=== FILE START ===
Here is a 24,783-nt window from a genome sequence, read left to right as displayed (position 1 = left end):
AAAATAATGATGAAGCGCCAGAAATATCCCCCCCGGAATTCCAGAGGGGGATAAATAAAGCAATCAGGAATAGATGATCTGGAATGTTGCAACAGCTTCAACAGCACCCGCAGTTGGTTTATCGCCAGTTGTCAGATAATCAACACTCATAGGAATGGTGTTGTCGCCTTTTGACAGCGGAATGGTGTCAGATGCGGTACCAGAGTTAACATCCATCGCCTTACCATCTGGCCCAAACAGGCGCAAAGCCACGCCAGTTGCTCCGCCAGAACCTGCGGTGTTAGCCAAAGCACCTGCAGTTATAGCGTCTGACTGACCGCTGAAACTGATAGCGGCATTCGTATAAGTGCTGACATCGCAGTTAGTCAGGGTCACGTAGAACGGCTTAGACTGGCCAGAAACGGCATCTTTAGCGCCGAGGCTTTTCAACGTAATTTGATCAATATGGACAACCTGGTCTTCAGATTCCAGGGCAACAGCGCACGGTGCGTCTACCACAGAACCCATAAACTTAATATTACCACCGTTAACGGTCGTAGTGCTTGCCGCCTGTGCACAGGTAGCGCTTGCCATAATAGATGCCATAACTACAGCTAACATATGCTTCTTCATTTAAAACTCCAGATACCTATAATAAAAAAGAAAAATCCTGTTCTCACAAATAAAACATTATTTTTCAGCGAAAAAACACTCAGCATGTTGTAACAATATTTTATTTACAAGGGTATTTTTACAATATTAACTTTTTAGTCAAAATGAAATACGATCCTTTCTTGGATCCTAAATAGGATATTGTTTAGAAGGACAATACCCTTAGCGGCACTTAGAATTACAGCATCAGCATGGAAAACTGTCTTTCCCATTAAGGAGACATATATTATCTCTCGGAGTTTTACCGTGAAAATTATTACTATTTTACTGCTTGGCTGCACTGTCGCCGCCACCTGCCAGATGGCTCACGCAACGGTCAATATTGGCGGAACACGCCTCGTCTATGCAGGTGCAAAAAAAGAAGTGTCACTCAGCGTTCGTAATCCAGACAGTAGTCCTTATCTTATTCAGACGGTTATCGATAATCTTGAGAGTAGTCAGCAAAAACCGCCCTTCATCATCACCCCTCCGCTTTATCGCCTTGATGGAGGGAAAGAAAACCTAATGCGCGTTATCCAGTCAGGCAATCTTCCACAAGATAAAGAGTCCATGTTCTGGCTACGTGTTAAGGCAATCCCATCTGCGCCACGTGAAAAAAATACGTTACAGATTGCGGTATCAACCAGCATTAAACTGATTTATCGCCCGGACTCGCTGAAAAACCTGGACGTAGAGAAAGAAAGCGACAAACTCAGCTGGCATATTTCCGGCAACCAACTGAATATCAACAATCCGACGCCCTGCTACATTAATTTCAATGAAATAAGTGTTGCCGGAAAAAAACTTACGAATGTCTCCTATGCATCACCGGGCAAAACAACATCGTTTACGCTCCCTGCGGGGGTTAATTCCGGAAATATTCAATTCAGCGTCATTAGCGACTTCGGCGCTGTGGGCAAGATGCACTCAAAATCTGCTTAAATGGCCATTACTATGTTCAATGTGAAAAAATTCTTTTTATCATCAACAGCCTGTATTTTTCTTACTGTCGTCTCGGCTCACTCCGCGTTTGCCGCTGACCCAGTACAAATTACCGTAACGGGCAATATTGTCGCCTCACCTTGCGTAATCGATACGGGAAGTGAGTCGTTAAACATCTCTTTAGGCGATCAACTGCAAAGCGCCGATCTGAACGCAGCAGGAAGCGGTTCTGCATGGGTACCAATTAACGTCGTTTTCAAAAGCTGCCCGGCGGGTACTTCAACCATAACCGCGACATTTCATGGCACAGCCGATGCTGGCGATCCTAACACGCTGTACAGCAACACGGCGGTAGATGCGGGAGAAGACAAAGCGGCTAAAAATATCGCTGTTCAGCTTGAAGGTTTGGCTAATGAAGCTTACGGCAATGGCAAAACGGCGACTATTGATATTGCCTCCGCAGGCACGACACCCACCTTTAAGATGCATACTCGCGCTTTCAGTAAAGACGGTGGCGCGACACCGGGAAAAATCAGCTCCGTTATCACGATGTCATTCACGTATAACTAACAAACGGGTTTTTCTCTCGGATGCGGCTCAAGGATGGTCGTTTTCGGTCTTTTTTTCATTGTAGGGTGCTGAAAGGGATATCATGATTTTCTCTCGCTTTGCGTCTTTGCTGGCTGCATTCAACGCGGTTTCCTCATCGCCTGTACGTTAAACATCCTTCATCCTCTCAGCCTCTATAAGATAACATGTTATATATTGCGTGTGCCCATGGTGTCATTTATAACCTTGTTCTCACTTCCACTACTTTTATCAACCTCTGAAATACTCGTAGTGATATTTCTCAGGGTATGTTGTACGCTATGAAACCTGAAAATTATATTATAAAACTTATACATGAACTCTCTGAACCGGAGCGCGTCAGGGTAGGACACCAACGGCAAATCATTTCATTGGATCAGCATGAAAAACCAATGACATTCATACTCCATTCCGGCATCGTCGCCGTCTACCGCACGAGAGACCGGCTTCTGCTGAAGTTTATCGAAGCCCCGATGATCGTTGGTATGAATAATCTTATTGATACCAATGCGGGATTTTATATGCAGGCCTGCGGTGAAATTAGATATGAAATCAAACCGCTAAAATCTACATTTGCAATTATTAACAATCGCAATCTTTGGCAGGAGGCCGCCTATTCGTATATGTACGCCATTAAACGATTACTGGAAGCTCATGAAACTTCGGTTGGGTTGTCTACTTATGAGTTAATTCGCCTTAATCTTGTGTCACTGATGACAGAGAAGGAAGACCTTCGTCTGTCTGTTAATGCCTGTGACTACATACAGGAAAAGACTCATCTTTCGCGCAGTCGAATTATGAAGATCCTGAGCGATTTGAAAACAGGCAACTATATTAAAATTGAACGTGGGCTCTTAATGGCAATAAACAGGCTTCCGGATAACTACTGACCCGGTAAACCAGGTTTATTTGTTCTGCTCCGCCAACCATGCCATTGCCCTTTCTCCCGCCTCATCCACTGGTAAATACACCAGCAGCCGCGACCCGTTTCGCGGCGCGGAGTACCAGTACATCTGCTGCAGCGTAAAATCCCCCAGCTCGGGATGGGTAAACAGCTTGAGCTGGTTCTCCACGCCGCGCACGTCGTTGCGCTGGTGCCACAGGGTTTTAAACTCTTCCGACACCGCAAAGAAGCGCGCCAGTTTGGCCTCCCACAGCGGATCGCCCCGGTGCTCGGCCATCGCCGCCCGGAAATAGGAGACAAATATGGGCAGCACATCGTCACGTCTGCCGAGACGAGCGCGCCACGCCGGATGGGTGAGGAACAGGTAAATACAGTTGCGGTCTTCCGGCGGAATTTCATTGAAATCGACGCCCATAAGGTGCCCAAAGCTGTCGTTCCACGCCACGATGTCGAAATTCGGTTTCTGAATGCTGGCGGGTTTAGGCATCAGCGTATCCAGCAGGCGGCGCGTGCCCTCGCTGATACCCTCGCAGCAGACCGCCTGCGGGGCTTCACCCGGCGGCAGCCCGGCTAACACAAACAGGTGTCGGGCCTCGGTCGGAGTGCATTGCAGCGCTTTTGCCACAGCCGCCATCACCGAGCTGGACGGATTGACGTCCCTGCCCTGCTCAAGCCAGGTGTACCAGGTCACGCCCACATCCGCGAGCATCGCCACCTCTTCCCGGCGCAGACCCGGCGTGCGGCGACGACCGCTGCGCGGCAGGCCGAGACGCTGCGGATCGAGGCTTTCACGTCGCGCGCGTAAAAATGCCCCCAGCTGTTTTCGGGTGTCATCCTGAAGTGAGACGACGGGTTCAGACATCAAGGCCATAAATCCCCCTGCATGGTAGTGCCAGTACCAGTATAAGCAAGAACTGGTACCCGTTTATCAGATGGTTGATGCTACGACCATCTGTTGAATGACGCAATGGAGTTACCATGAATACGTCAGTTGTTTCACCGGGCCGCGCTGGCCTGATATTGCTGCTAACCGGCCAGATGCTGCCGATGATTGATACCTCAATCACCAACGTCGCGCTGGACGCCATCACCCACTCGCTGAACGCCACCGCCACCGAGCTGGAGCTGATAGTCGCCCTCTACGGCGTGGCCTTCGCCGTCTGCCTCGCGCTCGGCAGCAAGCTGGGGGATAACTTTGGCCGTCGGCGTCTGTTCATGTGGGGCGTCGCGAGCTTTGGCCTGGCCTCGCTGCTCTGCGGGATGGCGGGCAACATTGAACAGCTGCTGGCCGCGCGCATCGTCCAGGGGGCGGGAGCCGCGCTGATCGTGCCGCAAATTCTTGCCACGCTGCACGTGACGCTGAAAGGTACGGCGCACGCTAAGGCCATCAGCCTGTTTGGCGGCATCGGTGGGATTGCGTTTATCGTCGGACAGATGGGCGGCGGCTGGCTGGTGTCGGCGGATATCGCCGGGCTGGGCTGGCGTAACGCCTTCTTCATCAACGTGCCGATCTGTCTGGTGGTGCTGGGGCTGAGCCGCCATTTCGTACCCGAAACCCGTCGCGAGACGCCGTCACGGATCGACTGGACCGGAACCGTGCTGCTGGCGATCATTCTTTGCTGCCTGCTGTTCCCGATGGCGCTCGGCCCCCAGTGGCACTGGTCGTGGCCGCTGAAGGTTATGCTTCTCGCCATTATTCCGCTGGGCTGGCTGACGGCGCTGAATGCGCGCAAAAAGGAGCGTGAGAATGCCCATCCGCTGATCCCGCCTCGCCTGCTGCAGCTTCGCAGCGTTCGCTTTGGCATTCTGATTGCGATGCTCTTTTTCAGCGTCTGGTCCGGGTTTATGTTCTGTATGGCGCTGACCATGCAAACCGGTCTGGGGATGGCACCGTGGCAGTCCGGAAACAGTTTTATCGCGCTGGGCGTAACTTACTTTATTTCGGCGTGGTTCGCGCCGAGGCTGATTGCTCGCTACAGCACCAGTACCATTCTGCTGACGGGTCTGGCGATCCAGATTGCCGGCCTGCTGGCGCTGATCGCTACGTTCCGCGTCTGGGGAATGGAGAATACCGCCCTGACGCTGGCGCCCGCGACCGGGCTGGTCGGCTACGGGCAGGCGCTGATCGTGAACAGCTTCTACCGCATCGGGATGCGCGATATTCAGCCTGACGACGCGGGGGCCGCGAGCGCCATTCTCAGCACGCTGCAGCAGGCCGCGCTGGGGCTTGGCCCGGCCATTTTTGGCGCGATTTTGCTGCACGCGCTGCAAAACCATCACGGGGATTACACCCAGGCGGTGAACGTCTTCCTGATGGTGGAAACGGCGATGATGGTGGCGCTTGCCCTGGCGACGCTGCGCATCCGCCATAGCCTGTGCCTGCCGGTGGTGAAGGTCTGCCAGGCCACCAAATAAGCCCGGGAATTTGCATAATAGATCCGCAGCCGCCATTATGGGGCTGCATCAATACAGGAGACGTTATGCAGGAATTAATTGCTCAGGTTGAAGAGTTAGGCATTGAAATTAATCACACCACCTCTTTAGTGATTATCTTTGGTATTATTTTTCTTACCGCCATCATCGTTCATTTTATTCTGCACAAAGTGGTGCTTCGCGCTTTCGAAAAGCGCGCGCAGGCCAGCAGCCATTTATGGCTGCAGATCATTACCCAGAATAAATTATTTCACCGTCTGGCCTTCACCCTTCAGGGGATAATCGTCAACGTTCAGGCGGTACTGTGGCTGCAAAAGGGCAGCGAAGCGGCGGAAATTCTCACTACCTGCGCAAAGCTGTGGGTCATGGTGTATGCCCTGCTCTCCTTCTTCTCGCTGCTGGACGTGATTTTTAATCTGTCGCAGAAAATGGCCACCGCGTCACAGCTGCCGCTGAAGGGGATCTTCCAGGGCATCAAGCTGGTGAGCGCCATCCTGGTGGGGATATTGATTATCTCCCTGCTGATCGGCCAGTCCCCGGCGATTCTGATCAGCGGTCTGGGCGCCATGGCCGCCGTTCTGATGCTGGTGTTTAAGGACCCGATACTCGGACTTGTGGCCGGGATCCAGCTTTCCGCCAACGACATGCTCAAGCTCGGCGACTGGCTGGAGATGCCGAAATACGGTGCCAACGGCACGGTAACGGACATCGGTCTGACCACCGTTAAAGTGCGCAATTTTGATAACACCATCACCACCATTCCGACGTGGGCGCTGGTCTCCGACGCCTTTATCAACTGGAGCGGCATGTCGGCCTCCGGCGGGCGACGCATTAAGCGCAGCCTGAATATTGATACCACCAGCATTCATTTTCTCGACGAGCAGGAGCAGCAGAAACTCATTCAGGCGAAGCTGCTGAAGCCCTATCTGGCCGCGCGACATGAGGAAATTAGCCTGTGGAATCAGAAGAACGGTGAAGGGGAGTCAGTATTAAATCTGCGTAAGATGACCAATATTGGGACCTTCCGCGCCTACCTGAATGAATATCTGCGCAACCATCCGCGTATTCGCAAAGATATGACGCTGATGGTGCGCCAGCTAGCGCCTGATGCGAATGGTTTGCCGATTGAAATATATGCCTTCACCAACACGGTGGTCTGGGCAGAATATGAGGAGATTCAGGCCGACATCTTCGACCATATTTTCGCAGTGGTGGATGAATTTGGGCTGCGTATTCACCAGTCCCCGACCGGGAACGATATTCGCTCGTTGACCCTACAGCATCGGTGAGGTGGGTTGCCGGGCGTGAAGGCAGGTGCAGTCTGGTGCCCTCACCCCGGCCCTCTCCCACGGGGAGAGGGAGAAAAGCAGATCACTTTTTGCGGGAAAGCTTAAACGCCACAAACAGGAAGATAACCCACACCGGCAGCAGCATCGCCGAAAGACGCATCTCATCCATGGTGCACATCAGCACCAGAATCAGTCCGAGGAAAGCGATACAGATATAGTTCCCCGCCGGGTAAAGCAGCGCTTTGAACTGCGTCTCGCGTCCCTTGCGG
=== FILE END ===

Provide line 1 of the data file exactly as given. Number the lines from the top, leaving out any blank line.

Here is a 24,783-nt window from a genome sequence, read left to right as displayed (position 1 = left end):